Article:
Struggling Braves vs. skidding Red Sox: Let’s play 4

View Caption Hide Caption
Atlanta Braves starting pitcher Williams Perez (61) delivers in the first inning of a baseball game against the Tampa Bay Rays Wednesday, May 20, 2015, in Atlanta. (AP Photo/Todd Kirkland)

 

 

BOSTON – ESPN figured this Braves vs. Red Sox game would be attractive when it scheduled it way back for tonight’s Monday Night Baseball broadcast. Of course, they couldn’t have predicted the rain that’s fallen all day in Boston with temperatures in the upper 50s, threatening at least a delay of tonight’s game.

Nor could they have anticipated the home nine from Boston would limp into this game lugging a six-game losing streak, while the Braves would enteri without a series win in their past six tries, and with eight losses in their past 12 games despite a .300 team batting average and 60 runs scored in that stretch.

Atlanta Braves starting pitcher Williams Perez (61) delivers in the first inning of a baseball game against the Tampa Bay Rays Wednesday, May 20, 2015, in Atlanta. (AP Photo/Todd Kirkland)

Atlanta Braves starting pitcher Williams Perez (61) delivers in the first inning of a baseball game against the Tampa Bay Rays Wednesday, May 20, 2015, in Atlanta. (AP Photo/Todd Kirkland)

But things happen. Suspension- and injury-plagued bullpens implode (Braves). Big-budget teams woefully underperform (Red Sox).

The Braves have lost 12 of their past 20 games entering this unpopular home-and-home, back-to-back pair of two-game series against the Red Sox. (I say unpopular because I don’t know a single person connected with a team, from players and coaches to team officials, broadcasters or beat writers, who like this setup; just play three or four in one city one year, three or four in the other the next, if the schedule doesn’t allow for three-game series in both locations in the same season. OK, down off my soapbox now.)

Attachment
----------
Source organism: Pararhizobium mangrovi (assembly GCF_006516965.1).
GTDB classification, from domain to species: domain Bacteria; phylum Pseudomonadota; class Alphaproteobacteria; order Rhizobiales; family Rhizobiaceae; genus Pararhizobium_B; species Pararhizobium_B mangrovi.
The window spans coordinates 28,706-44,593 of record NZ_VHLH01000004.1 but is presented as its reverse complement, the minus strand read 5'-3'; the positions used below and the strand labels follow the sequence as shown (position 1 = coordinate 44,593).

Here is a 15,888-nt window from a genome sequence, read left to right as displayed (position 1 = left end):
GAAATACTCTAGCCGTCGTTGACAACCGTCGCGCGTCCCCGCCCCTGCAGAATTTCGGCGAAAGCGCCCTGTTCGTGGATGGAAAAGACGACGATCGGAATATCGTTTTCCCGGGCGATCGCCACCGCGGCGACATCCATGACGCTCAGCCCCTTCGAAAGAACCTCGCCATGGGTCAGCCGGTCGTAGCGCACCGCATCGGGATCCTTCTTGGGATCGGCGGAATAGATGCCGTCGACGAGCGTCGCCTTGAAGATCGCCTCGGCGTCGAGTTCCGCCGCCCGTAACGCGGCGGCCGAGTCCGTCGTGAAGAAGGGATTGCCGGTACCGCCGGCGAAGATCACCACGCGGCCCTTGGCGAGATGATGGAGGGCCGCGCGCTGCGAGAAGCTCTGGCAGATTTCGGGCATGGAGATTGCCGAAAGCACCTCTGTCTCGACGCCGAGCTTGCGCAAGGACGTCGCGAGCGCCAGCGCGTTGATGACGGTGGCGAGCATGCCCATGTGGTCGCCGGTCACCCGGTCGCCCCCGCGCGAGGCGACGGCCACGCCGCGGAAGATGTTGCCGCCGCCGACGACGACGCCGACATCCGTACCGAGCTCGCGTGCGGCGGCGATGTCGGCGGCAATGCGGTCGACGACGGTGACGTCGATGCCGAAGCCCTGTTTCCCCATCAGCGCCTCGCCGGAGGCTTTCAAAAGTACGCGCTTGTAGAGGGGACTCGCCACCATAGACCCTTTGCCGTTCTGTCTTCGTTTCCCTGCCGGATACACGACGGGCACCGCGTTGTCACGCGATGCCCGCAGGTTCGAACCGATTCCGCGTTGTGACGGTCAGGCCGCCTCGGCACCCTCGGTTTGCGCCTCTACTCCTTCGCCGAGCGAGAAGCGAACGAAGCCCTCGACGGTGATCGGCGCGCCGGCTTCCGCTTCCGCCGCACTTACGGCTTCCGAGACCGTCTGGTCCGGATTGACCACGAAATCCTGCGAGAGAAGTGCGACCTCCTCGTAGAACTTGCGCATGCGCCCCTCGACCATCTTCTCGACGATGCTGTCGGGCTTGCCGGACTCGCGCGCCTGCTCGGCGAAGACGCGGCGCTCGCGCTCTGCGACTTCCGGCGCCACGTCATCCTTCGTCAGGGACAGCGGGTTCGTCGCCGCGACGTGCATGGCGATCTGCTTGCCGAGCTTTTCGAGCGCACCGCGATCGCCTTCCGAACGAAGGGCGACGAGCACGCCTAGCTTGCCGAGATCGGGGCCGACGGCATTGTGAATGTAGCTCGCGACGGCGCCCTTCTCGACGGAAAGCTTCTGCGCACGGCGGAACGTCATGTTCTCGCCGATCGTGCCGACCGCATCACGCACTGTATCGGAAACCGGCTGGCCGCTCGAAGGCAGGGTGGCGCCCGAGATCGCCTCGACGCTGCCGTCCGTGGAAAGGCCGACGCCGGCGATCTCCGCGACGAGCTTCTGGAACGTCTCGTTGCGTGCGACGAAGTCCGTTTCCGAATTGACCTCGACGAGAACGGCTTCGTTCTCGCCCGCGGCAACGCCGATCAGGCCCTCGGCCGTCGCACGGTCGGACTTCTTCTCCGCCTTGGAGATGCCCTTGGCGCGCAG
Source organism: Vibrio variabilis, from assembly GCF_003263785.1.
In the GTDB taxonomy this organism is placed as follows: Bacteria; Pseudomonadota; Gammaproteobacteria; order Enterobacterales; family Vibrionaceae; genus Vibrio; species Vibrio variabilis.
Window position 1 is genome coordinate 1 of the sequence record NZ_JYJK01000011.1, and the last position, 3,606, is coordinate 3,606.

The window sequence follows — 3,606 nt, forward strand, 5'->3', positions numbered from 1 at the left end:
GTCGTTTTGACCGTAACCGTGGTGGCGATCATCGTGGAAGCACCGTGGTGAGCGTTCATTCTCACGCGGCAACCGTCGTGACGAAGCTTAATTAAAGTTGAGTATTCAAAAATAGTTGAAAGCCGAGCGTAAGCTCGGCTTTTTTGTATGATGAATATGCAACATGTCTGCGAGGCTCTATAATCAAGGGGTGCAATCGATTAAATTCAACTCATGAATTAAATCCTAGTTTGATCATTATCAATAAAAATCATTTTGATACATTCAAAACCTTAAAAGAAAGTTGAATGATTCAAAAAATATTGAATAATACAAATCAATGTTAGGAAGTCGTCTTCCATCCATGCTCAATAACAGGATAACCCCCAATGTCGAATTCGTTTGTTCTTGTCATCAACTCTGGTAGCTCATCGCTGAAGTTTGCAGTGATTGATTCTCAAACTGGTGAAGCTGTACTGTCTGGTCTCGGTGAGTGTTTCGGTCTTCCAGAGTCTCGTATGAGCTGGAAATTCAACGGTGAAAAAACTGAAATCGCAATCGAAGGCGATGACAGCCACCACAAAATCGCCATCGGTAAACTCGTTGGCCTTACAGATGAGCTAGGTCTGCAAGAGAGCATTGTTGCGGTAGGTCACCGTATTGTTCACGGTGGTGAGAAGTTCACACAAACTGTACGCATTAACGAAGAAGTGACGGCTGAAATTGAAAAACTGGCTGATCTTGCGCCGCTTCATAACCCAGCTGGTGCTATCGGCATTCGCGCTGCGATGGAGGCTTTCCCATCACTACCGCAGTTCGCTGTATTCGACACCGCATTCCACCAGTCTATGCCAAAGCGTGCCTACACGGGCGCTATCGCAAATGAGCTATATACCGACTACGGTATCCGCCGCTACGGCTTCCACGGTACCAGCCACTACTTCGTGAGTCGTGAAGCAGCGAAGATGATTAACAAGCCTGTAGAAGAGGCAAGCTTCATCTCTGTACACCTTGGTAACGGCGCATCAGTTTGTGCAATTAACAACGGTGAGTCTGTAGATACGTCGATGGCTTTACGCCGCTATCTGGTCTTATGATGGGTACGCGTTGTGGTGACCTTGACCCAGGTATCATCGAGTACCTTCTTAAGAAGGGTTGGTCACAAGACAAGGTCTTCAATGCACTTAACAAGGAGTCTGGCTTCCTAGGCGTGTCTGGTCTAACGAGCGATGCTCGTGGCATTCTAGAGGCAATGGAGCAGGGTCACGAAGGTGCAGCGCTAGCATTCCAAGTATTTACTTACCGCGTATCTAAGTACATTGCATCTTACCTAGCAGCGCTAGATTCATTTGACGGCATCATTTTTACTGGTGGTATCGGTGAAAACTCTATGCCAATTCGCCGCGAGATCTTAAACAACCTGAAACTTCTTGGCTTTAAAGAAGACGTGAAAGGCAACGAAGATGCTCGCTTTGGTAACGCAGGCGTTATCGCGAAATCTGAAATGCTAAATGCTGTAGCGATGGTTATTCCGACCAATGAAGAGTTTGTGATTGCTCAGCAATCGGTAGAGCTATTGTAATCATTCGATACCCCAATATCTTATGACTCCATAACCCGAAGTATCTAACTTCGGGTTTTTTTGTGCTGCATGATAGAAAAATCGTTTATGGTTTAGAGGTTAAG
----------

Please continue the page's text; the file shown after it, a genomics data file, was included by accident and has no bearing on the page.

The Braves have lost 12 of 20 despite batting .275 in that stretch. They’ve done it primarily by posting a 4.70 ERA in those 20 games, which began with a 10-game trip to Los Angeles, San Francisco and Arizona. The Braves have not won any series beginning with that one at Dodger Stadium, where they lost two of three games. They’ve lost two of three in four different series, and split a four-game series against the Giants and Padres.

But it’s that 4-8 stretch in the last 12 that’s really got to make Braves officials cringe, or break something. I mean, in today’s game it’s hard to hit .300 and score 60 runs in a 12-game stretch and still lose eight of them. But when you consider the Braves have lost all three games in which they’ve scored eight or more runs in that span, well, it says a lot.

They have a 4.91 ERA and have suffered repeated bullpen collapses in that 4-8 stretch, along with several bad perforamances from starters and some sloppy work from catcher Christian Bethancourt that cost them two runs late in one game. (He was sent down after another passed ball in Sunday’s game, if you haven’t heard. Here’s the story.)

But for those of you who think no one is struggling more than the Braves, well, New Englanders would beg to differ.

The Red Sox are 0-6 with a 6.96 ERA in their past six games. And I know what some of you are thinking: The Braves were riding a 10-game skid last season before they faced the Braves — then proceeded to sweep four in a row from them, two in each town.

But while that Boston team wasn’t scoring any runs in that 0-10 stretch – just 26 total runs – they still had a vaunted pitching staff. And no one thought their offense would remain moribund, which it didn’t. They scored 22 runs in the four-game sweep of the Braves, then outscored the Rays 14-3 to sweep them, too, for a seven-game winning streack following the 10-game slide.

The current Red Sox malaise is a different animal altogether. Their pitching isn’t even remotely as good as last season, and the Red Sox just allowed allowed 13 runs twice while being swept by Toronto. At home. Yes, they were crushed in a three-game weekend series at Fenway.